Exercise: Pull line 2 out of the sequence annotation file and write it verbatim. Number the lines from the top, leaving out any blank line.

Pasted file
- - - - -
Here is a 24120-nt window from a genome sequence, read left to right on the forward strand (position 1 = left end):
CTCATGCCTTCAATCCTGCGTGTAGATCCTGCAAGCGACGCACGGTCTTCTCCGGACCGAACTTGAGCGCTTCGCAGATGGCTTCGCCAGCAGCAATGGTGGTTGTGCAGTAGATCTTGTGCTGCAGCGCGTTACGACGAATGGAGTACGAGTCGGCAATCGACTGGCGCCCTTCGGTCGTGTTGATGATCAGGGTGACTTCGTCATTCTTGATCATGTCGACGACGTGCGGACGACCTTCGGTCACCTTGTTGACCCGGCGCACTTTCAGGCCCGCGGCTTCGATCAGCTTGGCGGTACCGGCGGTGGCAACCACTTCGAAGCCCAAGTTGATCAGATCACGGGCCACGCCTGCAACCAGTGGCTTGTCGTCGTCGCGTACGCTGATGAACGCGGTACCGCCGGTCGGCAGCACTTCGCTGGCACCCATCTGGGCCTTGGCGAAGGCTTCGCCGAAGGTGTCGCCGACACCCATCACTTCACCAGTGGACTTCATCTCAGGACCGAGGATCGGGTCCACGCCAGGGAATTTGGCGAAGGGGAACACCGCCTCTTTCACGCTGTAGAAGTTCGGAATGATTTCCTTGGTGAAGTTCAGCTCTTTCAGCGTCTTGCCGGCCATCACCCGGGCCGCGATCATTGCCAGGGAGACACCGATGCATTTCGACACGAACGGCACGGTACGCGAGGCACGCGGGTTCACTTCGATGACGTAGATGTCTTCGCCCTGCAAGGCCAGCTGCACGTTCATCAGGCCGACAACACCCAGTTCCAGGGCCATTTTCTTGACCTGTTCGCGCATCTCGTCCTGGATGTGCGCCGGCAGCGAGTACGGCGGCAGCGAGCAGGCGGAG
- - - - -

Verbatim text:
CTCATGCCTTCAATCCTGCGTGTAGATCCTGCAAGCGACGCACGGTCTTCTCCGGACCGAACTTGAGCGCTTCGCAGATGGCTTCGCCAGCAGCAATGGTGGTTGTGCAGTAGATCTTGTGCTGCAGCGCGTTACGACGAATGGAGTACGAGTCGGCAATCGACTGGCGCCCTTCGGTCGTGTTGATGATCAGGGTGACTTCGTCATTCTTGATCATGTCGACGACGTGCGGACGACCTTCGGTCACCTTGTTGACCCGGCGCACTTTCAGGCCCGCGGCTTCGATCAGCTTGGCGGTACCGGCGGTGGCAACCACTTCGAAGCCCAAGTTGATCAGATCACGGGCCACGCCTGCAACCAGTGGCTTGTCGTCGTCGCGTACGCTGATGAACGCGGTACCGCCGGTCGGCAGCACTTCGCTGGCACCCATCTGGGCCTTGGCGAAGGCTTCGCCGAAGGTGTCGCCGACACCCATCACTTCACCAGTGGACTTCATCTCAGGACCGAGGATCGGGTCCACGCCAGGGAATTTGGCGAAGGGGAACACCGCCTCTTTCACGCTGTAGAAGTTCGGAATGATTTCCTTGGTGAAGTTCAGCTCTTTCAGCGTCTTGCCGGCCATCACCCGGGCCGCGATCATTGCCAGGGAGACACCGATGCATTTCGACACGAACGGCACGGTACGCGAGGCACGCGGGTTCACTTCGATGACGTAGATGTCTTCGCCCTGCAAGGCCAGCTGCACGTTCATCAGGCCGACAACACCCAGTTCCAGGGCCATTTTCTTGACCTGTTCGCGCATCTCGTCCTGGATGTGCGCCGGCAGCGAGTACGGCGGCAGCGAGCAGGCGGAG